The white-cheeked pintail (Anas bahamensis), also called the Bahama pintail or summer duck is a dabbling duck commonly found in the Caribbean and South America. Its white cheeks and wing band recognize it on a dark brown body.
This duck is related to the northern pintail and has three subspecies — lesser Bahama pintail (A. b. bahamensis), greater Bahama pintail (A. b. rubirostris) and Galapagos pintail (A. b. galapagensis).
Carl Linneaus first described the species in the 10th edition of his Systema Naturae. It is a member of the Anatidae family, including geese, ducks and swans.
White-Cheeked Pintail Description
The white-cheeked pintail is a unique and attractive waterfowl species. Its upper parts are brown with black feathers bordered by pale buff on the back.
The tail is pointed and yellowish, while the wing coverts are brown. The great coverts have a yellowish tip. The tertials have a blackish hue but also have pale brown edges.
The secondary bases on the wings have a metallic green band and a black subterminal band with a broad yellowish edge at the tip.
The white-cheeked pintail has warm brown underparts with small black spots on the chest and belly. The undertail coverts are yellowish, and the underwing is dark except for a pale central band.
The flight feathers and trailing edge are blackish. The crown and nape are brown with dark spots, and the sides of the head, throat and upper neck are white.
The bill is blue-grey with red sides, and the eyes are brown. The legs and webbed feet are dark gray.
The male and female white-cheeked pintails are similar, but the female has a duller bill and face, a shorter tail and is smaller than the male.
Listen to White-Cheeked Pintail
White-Cheeked Pintail Habitat & Range
The white-cheeked pintail is a migratory waterfowl species with a wide population range. It is primarily found in the Caribbean, Bahamas, Brazil and other parts of South America and the Galapagos Islands. They are rarely seen in other parts of the world.
However, small flocks of these birds from these locations have been observed migrating in the winter to the southern areas of Texas and Florida during certain times of the year. This species has also been spotted in Mexico and Central American countries such as the northern coast of C0lombia, Costa Rica and Paraguay.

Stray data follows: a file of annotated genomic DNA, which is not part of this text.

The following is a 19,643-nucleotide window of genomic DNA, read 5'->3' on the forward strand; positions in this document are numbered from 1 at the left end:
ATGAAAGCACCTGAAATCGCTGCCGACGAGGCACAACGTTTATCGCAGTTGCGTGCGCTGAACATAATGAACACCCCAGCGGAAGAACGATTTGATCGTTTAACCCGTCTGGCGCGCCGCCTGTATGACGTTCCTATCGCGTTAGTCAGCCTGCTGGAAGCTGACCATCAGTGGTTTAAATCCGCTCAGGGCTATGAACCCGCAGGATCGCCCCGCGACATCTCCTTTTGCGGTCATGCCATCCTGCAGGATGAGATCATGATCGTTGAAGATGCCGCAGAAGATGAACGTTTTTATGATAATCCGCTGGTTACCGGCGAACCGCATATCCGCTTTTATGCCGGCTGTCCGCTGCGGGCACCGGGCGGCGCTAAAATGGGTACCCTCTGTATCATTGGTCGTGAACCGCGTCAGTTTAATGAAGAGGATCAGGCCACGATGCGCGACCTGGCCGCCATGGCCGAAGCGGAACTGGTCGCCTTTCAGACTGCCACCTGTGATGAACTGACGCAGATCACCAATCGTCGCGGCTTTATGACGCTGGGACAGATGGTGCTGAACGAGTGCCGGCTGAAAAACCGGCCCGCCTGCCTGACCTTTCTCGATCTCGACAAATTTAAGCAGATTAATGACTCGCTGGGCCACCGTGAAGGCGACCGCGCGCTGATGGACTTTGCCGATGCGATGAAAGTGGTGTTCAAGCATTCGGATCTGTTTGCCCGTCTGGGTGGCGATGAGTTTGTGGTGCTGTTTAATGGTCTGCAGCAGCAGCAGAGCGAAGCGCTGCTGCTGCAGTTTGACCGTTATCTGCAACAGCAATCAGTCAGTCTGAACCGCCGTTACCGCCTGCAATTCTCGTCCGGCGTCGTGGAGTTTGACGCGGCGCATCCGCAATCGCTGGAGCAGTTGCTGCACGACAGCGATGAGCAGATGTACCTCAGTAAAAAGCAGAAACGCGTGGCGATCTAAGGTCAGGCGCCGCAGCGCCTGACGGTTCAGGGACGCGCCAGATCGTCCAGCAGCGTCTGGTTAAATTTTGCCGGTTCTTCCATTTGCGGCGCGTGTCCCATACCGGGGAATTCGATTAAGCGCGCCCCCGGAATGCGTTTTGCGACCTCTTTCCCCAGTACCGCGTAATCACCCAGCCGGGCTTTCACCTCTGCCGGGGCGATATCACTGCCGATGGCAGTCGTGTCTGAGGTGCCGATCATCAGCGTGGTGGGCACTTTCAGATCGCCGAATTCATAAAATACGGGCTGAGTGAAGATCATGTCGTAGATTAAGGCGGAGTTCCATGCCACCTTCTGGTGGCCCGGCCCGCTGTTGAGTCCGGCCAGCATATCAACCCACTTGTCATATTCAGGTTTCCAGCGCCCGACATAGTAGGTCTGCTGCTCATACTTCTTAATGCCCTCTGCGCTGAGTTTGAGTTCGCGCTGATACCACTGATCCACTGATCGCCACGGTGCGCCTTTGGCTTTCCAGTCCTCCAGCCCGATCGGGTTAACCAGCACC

The white-cheeked pintail is a waterfowl species that have adapted to various wet environments, from salt water to freshwater habitats. Seen most often in brackish and saline waters, these ducks prefer shallow bodies of water such as brackish lakes, lagoons, estuaries, and mangrove swamps.
In addition to this type of habitat, these wildfowl can also be found in open wetlands with shallow freshwater ponds and lakes.
In Europe, the birds found in semi-wild environments are more likely escapees that escaped from captivity.
White-Cheeked Pintail Diet & Food Habits
The White-cheeked Pintail is a highly adaptive feeder that can easily adjust its diet according to the resources available in its habitat.
When feeding, they use “upending” to reach deeper food in the water, turning upside down and diving into the water. This feeding method is common among ducks, but the White-cheeked Pintail is particularly well-adapted due to its bill shape and flexible neck.
The white-cheeked pintail’s diet mostly consists of aquatic invertebrates, such as insect larvae, small crustaceans, and mollusks. They also eat seeds from aquatic plants like pondweeds, sedges, and algae.
As omnivores, they are also known to forage for terrestrial invertebrates like worms and beetles when available near their habitats.
White-Cheeked Pintail Nesting & Mating Habits
The white-cheeked pintail is a beautiful marsh duck that nests near bodies of water such as lakes, marshes, and rivers. Its nest is usually built on the ground, in dense vegetation.
Pairs usually form post-breeding molt, but other white-cheeked pintails get together a few months before their breeding season starts. The breeding season of these ducks varies from their range.
The female will lay between 6 and 10 creamy-white eggs, which she incubates for around 25 to 26 days. During the incubation period, the male may leave the female to join other males or stand nearby to keep watch on potential predators.
Within 24 hours from hatching, the mother duck leads her young to the water. Ducklings can feed themselves, but their mothers continue to care for them until they are fully grown at 6 to 8 weeks old.
This duck has a lifespan of 15 to 18 years.
White-Cheeked Pintail Population & Conservation Status
The white-cheeked pintail is currently listed as “Least Concern” on the IUCN Red List of Threatened Species, indicating that its population is stable and not at risk of extinction.
This species’ conservation success is likely due to its wide geographic range, which allows it to withstand localized impacts such as deforestation or extreme weather. Its relatively high population size also helps to protect it from becoming endangered.
- White-cheeked pintails are native to the Caribbean, parts of South America and the Galapagos Islands.
- As omnivores, these ducks’ diet consists of plant and animal matter.
- Both sexes look similar but the females are slightly smaller than the males.
- These birds are often seen swimming and foraging on the surface of the water.